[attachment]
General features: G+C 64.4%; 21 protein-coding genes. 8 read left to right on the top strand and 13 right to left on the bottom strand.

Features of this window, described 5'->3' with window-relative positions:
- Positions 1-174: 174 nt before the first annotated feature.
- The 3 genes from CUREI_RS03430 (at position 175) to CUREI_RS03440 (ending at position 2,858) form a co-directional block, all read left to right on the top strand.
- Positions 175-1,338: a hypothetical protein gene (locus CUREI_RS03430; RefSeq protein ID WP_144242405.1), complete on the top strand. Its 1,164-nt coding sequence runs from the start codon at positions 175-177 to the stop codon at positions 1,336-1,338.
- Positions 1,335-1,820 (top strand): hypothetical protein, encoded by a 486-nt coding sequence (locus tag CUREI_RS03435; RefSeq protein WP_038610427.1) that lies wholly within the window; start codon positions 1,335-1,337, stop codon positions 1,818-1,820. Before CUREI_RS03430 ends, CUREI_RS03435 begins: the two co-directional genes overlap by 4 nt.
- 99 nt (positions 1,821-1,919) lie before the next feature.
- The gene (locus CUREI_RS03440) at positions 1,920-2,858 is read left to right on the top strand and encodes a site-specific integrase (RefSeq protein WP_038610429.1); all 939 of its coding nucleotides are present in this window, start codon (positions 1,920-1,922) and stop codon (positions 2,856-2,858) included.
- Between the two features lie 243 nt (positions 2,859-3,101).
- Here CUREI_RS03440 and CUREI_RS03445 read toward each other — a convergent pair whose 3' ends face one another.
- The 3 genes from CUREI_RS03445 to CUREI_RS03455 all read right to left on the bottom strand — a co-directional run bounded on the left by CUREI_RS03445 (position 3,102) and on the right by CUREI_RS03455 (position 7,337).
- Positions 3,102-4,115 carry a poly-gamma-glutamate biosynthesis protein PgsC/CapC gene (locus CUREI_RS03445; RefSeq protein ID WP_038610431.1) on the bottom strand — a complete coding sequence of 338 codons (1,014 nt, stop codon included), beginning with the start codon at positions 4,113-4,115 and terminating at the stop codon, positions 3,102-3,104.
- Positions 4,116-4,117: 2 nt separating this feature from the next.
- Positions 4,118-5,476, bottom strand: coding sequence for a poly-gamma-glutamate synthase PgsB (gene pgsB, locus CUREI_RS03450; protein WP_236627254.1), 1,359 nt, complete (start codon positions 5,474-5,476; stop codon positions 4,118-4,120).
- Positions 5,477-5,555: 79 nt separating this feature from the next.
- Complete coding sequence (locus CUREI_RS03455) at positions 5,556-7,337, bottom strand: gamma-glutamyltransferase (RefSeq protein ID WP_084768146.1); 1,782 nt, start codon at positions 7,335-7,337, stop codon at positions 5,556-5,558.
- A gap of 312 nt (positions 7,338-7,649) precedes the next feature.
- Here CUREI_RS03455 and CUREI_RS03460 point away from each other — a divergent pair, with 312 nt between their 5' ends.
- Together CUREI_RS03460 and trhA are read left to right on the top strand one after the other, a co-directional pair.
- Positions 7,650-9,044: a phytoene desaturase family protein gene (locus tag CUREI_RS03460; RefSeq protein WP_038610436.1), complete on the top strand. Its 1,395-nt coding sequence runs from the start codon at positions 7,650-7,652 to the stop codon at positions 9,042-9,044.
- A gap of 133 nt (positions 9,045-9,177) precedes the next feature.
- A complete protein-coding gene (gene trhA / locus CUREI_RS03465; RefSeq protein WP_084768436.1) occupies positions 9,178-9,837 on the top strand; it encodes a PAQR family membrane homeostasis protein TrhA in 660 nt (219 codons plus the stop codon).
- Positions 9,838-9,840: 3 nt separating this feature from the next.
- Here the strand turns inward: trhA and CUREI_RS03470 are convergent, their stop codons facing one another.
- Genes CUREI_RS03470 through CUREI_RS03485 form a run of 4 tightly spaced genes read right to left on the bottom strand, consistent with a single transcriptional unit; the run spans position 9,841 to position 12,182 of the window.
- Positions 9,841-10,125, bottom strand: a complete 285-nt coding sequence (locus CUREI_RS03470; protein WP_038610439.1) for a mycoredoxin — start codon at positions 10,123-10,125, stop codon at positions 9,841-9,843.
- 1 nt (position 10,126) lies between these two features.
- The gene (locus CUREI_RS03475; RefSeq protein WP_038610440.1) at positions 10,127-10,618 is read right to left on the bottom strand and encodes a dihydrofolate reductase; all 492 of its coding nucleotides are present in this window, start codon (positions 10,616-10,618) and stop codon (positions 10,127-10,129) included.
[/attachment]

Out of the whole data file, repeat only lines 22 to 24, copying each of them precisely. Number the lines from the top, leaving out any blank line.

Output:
- A complete protein-coding gene (gene trhA / locus CUREI_RS03465; RefSeq protein WP_084768436.1) occupies positions 9,178-9,837 on the top strand; it encodes a PAQR family membrane homeostasis protein TrhA in 660 nt (219 codons plus the stop codon).
- Positions 9,838-9,840: 3 nt separating this feature from the next.
- Here the strand turns inward: trhA and CUREI_RS03470 are convergent, their stop codons facing one another.